TYLNEY, Frederick (1652-1725), of Tylney Hall, Rotherwick, Hants.
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Family and Education
bap. 24 Nov. 1652, 1st s. of Francis Tylney of Rotherwick by Dorothy, da. of Robert Henley, of Bramshill, Hants and Henley, Som., chief clerk of Kb 1629–42, sis. of Sir Robert Henley*. educ. Queen’s, Oxf. 1669; G. Inn 1672; M. Temple 1681. m. lic. 7 Sept. 1688, Anne, da. of George Pitt of Strathfieldsaye, Hants, sis. of George Pitt*, 1da. suc. fa. 1684.1
Sheriff, Hants 1673–4; freeman, Southampton 1676, Portsmouth 1684, Winchester by 1695; commr. inquiring into encroachments in New Forest 1691–4.2
Commr. taking subscriptions to land bank 1696.
Originally from Norfolk, Tylney’s grandfather was the first of the family to settle in Hampshire, where he bought the manor of Rotherwick in 1629. His father seems to have supported the Parliamentarians during the Civil War and held local office under the Commonwealth and Protectorates. Tylney himself had been appointed to the deputy-lieutenancy of Hampshire at the time of the Exclusion crisis in 1680. He strengthened his ties with the Hampshire Tories by his marriage in 1688 into the Pitt family of Strathfieldsaye. However, in 1690, after successfully contesting the Winchester election, he was classed as a Whig by Lord Carmarthen (Sir Thomas Osborne†), and in April 1691 he was noted by Robert Harley* as a Country supporter. Despite his lengthy parliamentary career, he remained an inactive Member. He was granted leave of absence on 20 Dec. 1692, in order to attend the funeral of a relation. As a man of some wealth, he made a loan of £2,000 to the government in December 1694, and was noted in the later stages of this Parliament as a Court supporter.3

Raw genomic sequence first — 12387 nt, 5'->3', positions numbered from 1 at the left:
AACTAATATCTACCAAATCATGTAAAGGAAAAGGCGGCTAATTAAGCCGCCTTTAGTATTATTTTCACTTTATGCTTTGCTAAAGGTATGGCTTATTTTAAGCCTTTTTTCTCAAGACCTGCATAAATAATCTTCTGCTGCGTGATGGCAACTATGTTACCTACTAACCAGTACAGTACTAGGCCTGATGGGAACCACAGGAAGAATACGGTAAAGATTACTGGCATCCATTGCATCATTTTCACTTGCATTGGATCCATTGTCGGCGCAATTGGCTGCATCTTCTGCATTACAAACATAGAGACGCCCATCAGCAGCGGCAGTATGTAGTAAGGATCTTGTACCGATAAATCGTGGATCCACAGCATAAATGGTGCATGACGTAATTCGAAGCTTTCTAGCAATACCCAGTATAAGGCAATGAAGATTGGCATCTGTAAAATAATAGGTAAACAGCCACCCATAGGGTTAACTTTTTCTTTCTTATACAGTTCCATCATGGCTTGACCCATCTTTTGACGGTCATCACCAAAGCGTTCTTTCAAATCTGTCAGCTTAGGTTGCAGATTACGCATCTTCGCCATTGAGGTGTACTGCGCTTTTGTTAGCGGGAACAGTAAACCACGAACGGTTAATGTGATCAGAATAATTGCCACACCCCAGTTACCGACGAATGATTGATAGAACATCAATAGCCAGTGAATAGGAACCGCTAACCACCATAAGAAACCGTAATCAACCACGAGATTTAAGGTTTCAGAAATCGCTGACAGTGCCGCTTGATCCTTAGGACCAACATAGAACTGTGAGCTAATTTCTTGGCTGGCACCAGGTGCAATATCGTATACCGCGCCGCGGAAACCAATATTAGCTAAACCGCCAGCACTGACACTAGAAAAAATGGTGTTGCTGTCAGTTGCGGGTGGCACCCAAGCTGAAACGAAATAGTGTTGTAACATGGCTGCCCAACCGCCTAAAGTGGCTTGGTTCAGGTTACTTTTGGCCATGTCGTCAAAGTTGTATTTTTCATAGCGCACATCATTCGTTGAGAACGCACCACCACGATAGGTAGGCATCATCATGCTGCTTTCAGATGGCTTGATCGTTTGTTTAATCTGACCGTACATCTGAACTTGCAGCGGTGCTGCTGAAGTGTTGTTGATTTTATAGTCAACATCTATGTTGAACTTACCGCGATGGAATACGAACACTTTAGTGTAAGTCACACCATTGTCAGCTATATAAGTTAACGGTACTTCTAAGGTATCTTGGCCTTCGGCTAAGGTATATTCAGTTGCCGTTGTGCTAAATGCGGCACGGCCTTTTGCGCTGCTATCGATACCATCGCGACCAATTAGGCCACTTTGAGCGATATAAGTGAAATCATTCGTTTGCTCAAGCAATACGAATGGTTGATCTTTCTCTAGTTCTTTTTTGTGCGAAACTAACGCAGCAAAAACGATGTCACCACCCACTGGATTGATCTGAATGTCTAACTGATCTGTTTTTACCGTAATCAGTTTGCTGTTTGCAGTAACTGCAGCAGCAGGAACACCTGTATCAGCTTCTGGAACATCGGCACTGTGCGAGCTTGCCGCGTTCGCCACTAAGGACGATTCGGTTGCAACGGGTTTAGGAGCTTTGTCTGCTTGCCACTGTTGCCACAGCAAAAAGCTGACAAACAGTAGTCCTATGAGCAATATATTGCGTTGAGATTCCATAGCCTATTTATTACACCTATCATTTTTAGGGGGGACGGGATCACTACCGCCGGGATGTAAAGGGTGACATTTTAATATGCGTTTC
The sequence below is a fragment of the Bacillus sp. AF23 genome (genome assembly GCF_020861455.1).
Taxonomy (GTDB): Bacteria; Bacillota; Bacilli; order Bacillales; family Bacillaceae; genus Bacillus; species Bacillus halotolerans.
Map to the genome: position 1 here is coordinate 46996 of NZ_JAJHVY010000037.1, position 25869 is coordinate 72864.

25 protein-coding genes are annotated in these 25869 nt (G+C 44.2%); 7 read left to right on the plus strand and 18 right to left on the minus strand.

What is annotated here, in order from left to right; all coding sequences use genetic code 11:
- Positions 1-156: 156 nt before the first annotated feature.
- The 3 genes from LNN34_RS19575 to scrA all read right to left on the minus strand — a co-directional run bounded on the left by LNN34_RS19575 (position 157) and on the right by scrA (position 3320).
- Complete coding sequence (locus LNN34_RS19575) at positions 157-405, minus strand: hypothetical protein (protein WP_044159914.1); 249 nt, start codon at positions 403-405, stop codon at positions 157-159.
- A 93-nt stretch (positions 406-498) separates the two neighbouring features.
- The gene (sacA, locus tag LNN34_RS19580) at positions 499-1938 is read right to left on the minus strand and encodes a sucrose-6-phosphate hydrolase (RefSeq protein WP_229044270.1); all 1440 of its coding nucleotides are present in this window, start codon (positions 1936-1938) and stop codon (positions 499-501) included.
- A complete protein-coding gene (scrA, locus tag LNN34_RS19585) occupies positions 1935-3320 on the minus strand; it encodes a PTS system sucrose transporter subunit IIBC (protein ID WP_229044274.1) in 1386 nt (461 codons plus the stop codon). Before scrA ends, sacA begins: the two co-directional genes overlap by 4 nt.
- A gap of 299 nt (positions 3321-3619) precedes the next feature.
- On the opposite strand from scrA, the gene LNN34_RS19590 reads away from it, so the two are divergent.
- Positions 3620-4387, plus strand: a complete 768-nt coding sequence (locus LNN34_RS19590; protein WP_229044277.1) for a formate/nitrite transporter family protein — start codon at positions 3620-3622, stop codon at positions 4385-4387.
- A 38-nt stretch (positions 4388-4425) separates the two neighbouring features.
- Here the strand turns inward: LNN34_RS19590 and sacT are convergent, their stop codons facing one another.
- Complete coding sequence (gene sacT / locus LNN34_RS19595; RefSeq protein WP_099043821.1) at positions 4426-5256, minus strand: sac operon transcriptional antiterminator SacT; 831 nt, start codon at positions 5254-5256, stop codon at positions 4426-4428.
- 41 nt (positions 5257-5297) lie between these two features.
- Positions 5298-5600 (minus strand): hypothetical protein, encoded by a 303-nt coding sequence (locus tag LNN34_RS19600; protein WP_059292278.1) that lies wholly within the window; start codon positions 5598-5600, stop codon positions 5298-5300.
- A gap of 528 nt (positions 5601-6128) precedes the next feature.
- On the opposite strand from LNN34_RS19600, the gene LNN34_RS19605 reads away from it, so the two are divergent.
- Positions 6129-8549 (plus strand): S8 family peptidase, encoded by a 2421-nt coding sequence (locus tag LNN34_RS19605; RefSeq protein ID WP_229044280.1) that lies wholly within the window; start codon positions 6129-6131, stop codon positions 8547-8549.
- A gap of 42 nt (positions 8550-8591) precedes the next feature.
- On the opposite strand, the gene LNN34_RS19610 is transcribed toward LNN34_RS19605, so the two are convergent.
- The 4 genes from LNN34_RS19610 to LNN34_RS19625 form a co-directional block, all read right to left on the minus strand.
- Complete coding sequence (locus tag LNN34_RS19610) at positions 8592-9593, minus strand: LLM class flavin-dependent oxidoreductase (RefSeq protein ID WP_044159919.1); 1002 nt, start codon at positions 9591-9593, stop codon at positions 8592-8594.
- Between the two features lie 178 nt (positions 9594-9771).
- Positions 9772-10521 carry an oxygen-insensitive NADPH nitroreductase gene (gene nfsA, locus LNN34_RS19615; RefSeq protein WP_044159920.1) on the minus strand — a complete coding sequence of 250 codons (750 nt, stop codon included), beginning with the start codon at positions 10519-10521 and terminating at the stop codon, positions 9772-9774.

Returned again for Winchester in 1695, Tylney was forecast in January 1696 as likely to oppose the Court on the proposed council of trade, though he was prompt in signing the Association. In March he voted against fixing the price of guineas at 22s, and in the next session voted against the attainder of Sir John Fenwick†. He was allowed further leave of absence on 17 Dec. 1696 and on 5 Mar. 1697, but during January–February 1698 he presented and reported on a bill for regulating the laws relating to highway robberies. He was returned once more for Winchester in 1698, and in September was listed as a Country supporter. Later that year he was classed as a probable opponent of the standing army, and in 1700 was noted as ‘doubtful’ or of the opposition. He lost his Winchester seat at at the first 1701 election, but in December obtained his return for the venal borough of Stockbridge. Classed at this time as a Tory by Harley, Tylney supported the motion for vindicating the Commons’ proceedings in relation to the impeachments of the four Whig lords.4